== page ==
Going back to IP Kat, the next comment skewers the EPO ‘study’ and takes note of the incredibly low sample size:

A study about the benefits for SMEs of the patent system, and hence also the benefits they can gain by using the UPC, has been published today by the EPO:

http://documents.epo.org/projects/babylon/eponet.nsf/0/FF76F6F0783153B7C12581A2004DA0D2/$File/epo_sme_case_studies_2017_en.pdf

It looks at 12(sic) cases of successful SMEs spread all over Europe.

If a drug manufacturer would file a demand for approval supported by just showing 12 positive cases, among a total of unknown cases, and without any negative cases, no approval would be obtained, as the result is not statistically proven and the benefits of the drug have not been demonstrated. One should not be mesmerised by this apparent string of success.

To be fair, the Spanish SME which was raving about the UPC at the last UPC conference in Munich is among the 12.

The figures relating to all the filings by SMEs compared to the overall figures of filings should be urgently published by the EPO! Negative cases should also be examined as there certainly are some.

The number of cases in which SMEs have been harassed by large companies, is much more difficult to apprehend, but this figure would also be useful.

Only then, the stance about the usefulness of the patent system for SMEs will have been correctly established.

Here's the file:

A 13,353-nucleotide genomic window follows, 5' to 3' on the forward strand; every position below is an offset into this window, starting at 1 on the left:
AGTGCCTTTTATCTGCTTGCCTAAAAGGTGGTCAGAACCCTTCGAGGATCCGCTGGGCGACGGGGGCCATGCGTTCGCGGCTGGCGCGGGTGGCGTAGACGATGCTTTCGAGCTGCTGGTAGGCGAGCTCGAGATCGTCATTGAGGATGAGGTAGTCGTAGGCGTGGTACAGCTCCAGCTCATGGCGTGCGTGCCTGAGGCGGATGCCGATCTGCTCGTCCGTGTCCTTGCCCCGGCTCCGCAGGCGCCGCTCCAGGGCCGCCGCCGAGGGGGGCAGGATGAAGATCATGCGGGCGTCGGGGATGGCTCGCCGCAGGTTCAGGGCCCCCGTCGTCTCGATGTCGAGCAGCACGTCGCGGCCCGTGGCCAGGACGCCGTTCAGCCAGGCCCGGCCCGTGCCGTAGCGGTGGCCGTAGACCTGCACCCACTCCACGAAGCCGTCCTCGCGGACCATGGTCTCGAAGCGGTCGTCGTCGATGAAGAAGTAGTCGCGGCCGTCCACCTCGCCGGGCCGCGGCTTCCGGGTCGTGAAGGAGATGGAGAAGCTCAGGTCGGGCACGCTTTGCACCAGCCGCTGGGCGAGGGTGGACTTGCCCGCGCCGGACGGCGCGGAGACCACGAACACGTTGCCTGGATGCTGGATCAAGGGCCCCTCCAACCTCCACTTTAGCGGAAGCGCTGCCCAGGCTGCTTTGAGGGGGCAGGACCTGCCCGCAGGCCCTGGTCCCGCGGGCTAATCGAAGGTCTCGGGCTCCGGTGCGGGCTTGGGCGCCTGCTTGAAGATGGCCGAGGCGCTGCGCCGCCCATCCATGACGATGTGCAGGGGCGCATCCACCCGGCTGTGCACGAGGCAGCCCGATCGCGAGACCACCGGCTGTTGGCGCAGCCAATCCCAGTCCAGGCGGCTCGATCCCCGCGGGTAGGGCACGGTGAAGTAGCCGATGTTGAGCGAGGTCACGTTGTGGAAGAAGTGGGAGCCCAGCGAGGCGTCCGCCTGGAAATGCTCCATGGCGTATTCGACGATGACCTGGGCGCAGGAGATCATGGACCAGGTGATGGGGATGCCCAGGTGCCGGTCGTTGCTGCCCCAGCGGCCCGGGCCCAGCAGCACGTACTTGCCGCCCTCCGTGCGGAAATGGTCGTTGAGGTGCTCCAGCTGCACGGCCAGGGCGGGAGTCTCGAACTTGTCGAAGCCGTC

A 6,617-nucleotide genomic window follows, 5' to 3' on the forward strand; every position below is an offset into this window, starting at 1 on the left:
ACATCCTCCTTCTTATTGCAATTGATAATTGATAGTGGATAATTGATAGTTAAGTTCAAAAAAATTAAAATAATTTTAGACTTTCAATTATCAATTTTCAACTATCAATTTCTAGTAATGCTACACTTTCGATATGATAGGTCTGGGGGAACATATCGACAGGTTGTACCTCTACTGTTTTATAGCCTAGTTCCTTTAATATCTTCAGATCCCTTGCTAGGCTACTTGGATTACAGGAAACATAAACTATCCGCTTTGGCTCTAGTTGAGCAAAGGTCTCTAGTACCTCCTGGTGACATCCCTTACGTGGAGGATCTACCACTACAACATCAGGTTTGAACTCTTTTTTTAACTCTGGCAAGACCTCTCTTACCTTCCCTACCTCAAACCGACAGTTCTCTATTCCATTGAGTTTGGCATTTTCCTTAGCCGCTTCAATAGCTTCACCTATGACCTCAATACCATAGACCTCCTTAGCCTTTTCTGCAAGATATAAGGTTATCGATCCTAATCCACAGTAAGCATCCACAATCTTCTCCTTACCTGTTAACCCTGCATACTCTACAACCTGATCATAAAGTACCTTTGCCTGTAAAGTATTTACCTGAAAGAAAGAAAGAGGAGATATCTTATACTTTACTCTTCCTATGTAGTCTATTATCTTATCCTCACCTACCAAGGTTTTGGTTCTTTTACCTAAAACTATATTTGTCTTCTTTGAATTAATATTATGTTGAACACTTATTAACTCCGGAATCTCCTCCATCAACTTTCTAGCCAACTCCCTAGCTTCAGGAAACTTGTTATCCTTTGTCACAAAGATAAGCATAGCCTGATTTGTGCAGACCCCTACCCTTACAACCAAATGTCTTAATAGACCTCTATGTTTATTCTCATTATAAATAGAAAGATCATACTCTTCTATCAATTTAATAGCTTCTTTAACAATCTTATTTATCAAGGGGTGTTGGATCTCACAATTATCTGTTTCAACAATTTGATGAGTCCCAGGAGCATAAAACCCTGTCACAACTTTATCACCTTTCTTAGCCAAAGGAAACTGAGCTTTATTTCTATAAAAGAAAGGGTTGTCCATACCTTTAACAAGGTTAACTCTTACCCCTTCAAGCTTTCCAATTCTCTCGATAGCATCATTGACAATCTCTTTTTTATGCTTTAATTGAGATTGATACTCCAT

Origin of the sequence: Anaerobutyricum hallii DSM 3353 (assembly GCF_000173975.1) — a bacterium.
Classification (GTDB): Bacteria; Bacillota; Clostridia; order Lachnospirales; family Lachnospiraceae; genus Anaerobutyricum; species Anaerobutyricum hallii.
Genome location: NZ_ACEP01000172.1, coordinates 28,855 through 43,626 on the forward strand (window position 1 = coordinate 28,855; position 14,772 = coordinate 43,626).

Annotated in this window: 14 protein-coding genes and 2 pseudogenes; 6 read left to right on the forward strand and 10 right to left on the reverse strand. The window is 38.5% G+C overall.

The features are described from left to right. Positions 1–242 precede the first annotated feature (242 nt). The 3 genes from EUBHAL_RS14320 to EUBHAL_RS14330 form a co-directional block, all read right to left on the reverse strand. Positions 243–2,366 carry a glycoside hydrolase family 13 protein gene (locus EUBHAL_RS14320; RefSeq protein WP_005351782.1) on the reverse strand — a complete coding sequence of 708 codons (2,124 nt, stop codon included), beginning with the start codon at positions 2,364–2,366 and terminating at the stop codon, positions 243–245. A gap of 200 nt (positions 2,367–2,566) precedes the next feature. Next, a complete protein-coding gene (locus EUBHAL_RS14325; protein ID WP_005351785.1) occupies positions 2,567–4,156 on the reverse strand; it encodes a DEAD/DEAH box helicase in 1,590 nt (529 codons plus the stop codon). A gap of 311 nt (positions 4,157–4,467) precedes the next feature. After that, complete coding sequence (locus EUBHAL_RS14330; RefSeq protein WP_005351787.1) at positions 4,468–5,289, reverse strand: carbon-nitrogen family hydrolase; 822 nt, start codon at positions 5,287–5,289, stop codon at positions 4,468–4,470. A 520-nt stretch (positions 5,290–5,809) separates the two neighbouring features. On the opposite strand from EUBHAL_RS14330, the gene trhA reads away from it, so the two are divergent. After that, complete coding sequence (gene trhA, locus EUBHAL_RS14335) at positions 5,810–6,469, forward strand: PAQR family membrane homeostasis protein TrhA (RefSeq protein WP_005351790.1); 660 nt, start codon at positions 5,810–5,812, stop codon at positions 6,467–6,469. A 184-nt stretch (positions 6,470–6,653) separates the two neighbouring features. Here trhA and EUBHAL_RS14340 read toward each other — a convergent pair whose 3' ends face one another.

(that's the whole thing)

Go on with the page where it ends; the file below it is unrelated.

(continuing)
What has been done here is just blending out the full breadth of the problems faced by SMEs attempting to use the patent system, or in other words, blow smoke in the eyes and pull the leg of the inattentive reader. One wonders why?

In a conference held in 2015 at the German Patent Office, Bavarian SMEs made clear what they thought of the UPC: a nightmare, whereby the fee reduction and the help with translations costs are not worth the bother. This result can certainly be extrapolated to the whole of Germany, if not to the whole of the EU, and everybody can draw its own conclusion.

So this is the EPO in 2017.

So anti-scientific that it should be offensive to science itself.

Moreover, the EPO is offensive to human rights and labour rights. As someone explained to us today:

In 2018, the EPO will also cut another 2 public holidays for its Munich staff: corpus christi and whit monday. Both are bank holidays in Bavaria and the Munich branch of the EPO has always been closed on these days. So shops, banks, everything is closed in Munich, but not the EPO.

Nothing shall stand in the way of “production”; the trolls are relying on hastily-granted patents for them to abuse for many decades to come (even after Battistelli is no longer alive to see these consequences).